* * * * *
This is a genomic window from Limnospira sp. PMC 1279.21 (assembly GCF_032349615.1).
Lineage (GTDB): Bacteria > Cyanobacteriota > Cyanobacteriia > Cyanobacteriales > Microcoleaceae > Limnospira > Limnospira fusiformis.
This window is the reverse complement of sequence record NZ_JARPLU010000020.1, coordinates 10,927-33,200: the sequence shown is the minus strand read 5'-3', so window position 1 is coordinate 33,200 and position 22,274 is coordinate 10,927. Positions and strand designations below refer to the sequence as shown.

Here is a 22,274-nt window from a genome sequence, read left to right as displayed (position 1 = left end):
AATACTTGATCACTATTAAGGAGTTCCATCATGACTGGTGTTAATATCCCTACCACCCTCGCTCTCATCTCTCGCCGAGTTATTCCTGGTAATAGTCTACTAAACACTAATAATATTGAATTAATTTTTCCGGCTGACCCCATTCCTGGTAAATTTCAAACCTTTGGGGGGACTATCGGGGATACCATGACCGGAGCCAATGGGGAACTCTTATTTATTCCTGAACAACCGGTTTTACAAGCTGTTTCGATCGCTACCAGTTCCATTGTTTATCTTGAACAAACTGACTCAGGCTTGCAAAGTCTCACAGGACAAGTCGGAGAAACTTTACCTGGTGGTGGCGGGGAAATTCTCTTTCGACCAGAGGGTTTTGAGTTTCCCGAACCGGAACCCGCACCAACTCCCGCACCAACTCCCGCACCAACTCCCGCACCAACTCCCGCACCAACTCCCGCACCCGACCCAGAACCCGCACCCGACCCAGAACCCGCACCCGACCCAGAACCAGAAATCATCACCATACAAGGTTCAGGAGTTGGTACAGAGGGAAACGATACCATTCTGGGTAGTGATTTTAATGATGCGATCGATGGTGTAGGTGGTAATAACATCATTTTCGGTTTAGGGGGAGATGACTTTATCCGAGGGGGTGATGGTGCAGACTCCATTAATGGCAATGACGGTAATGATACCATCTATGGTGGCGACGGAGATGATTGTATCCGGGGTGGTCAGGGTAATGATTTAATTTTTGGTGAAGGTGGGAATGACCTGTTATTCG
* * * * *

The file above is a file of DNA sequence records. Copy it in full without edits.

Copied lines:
This is a genomic window from Limnospira sp. PMC 1279.21 (assembly GCF_032349615.1).
Lineage (GTDB): Bacteria > Cyanobacteriota > Cyanobacteriia > Cyanobacteriales > Microcoleaceae > Limnospira > Limnospira fusiformis.
This window is the reverse complement of sequence record NZ_JARPLU010000020.1, coordinates 10,927-33,200: the sequence shown is the minus strand read 5'-3', so window position 1 is coordinate 33,200 and position 22,274 is coordinate 10,927. Positions and strand designations below refer to the sequence as shown.

Here is a 22,274-nt window from a genome sequence, read left to right as displayed (position 1 = left end):
AATACTTGATCACTATTAAGGAGTTCCATCATGACTGGTGTTAATATCCCTACCACCCTCGCTCTCATCTCTCGCCGAGTTATTCCTGGTAATAGTCTACTAAACACTAATAATATTGAATTAATTTTTCCGGCTGACCCCATTCCTGGTAAATTTCAAACCTTTGGGGGGACTATCGGGGATACCATGACCGGAGCCAATGGGGAACTCTTATTTATTCCTGAACAACCGGTTTTACAAGCTGTTTCGATCGCTACCAGTTCCATTGTTTATCTTGAACAAACTGACTCAGGCTTGCAAAGTCTCACAGGACAAGTCGGAGAAACTTTACCTGGTGGTGGCGGGGAAATTCTCTTTCGACCAGAGGGTTTTGAGTTTCCCGAACCGGAACCCGCACCAACTCCCGCACCAACTCCCGCACCAACTCCCGCACCAACTCCCGCACCAACTCCCGCACCCGACCCAGAACCCGCACCCGACCCAGAACCCGCACCCGACCCAGAACCAGAAATCATCACCATACAAGGTTCAGGAGTTGGTACAGAGGGAAACGATACCATTCTGGGTAGTGATTTTAATGATGCGATCGATGGTGTAGGTGGTAATAACATCATTTTCGGTTTAGGGGGAGATGACTTTATCCGAGGGGGTGATGGTGCAGACTCCATTAATGGCAATGACGGTAATGATACCATCTATGGTGGCGACGGAGATGATTGTATCCGGGGTGGTCAGGGTAATGATTTAATTTTTGGTGAAGGTGGGAATGACCTGTTATTCG